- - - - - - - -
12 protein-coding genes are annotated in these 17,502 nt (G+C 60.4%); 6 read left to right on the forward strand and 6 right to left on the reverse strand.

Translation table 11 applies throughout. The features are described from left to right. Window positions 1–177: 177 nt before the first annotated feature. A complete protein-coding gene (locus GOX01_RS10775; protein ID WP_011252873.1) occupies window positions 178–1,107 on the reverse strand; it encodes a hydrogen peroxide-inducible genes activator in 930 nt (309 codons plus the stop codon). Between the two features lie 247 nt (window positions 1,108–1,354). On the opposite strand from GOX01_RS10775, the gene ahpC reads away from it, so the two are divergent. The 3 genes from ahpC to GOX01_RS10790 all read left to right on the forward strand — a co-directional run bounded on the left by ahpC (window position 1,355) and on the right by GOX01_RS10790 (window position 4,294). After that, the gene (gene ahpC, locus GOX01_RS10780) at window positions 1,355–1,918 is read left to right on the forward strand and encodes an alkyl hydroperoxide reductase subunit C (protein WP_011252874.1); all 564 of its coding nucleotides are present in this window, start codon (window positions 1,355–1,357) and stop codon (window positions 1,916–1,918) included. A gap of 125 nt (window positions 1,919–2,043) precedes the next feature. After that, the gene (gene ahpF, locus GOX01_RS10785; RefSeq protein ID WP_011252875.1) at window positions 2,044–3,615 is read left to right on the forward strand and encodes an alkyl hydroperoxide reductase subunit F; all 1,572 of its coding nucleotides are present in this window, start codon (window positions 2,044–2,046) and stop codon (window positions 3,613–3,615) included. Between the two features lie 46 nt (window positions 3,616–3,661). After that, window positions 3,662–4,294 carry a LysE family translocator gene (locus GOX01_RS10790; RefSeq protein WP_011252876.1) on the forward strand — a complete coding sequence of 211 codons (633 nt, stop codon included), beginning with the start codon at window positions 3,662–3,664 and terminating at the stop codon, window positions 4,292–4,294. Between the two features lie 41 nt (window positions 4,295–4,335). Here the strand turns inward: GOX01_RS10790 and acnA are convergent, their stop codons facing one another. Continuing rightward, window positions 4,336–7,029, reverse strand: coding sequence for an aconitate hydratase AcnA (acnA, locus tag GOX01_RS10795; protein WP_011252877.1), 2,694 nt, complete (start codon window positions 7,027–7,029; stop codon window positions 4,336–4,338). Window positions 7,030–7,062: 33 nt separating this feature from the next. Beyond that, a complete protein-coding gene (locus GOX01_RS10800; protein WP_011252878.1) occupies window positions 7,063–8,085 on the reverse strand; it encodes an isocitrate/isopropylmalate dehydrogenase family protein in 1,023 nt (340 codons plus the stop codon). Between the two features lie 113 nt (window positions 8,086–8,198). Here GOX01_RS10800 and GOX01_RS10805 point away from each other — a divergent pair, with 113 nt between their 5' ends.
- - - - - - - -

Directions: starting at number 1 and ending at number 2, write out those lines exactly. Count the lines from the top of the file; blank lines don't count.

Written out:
12 protein-coding genes are annotated in these 17,502 nt (G+C 60.4%); 6 read left to right on the forward strand and 6 right to left on the reverse strand.

Translation table 11 applies throughout. The features are described from left to right. Window positions 1–177: 177 nt before the first annotated feature. A complete protein-coding gene (locus GOX01_RS10775; protein ID WP_011252873.1) occupies window positions 178–1,107 on the reverse strand; it encodes a hydrogen peroxide-inducible genes activator in 930 nt (309 codons plus the stop codon). Between the two features lie 247 nt (window positions 1,108–1,354). On the opposite strand from GOX01_RS10775, the gene ahpC reads away from it, so the two are divergent. The 3 genes from ahpC to GOX01_RS10790 all read left to right on the forward strand — a co-directional run bounded on the left by ahpC (window position 1,355) and on the right by GOX01_RS10790 (window position 4,294). After that, the gene (gene ahpC, locus GOX01_RS10780) at window positions 1,355–1,918 is read left to right on the forward strand and encodes an alkyl hydroperoxide reductase subunit C (protein WP_011252874.1); all 564 of its coding nucleotides are present in this window, start codon (window positions 1,355–1,357) and stop codon (window positions 1,916–1,918) included. A gap of 125 nt (window positions 1,919–2,043) precedes the next feature. After that, the gene (gene ahpF, locus GOX01_RS10785; RefSeq protein ID WP_011252875.1) at window positions 2,044–3,615 is read left to right on the forward strand and encodes an alkyl hydroperoxide reductase subunit F; all 1,572 of its coding nucleotides are present in this window, start codon (window positions 2,044–2,046) and stop codon (window positions 3,613–3,615) included. Between the two features lie 46 nt (window positions 3,616–3,661). After that, window positions 3,662–4,294 carry a LysE family translocator gene (locus GOX01_RS10790; RefSeq protein WP_011252876.1) on the forward strand — a complete coding sequence of 211 codons (633 nt, stop codon included), beginning with the start codon at window positions 3,662–3,664 and terminating at the stop codon, window positions 4,292–4,294. Between the two features lie 41 nt (window positions 4,295–4,335). Here the strand turns inward: GOX01_RS10790 and acnA are convergent, their stop codons facing one another. Continuing rightward, window positions 4,336–7,029, reverse strand: coding sequence for an aconitate hydratase AcnA (acnA, locus tag GOX01_RS10795; protein WP_011252877.1), 2,694 nt, complete (start codon window positions 7,027–7,029; stop codon window positions 4,336–4,338). Window positions 7,030–7,062: 33 nt separating this feature from the next. Beyond that, a complete protein-coding gene (locus GOX01_RS10800; protein WP_011252878.1) occupies window positions 7,063–8,085 on the reverse strand; it encodes an isocitrate/isopropylmalate dehydrogenase family protein in 1,023 nt (340 codons plus the stop codon). Between the two features lie 113 nt (window positions 8,086–8,198). Here GOX01_RS10800 and GOX01_RS10805 point away from each other — a divergent pair, with 113 nt between their 5' ends.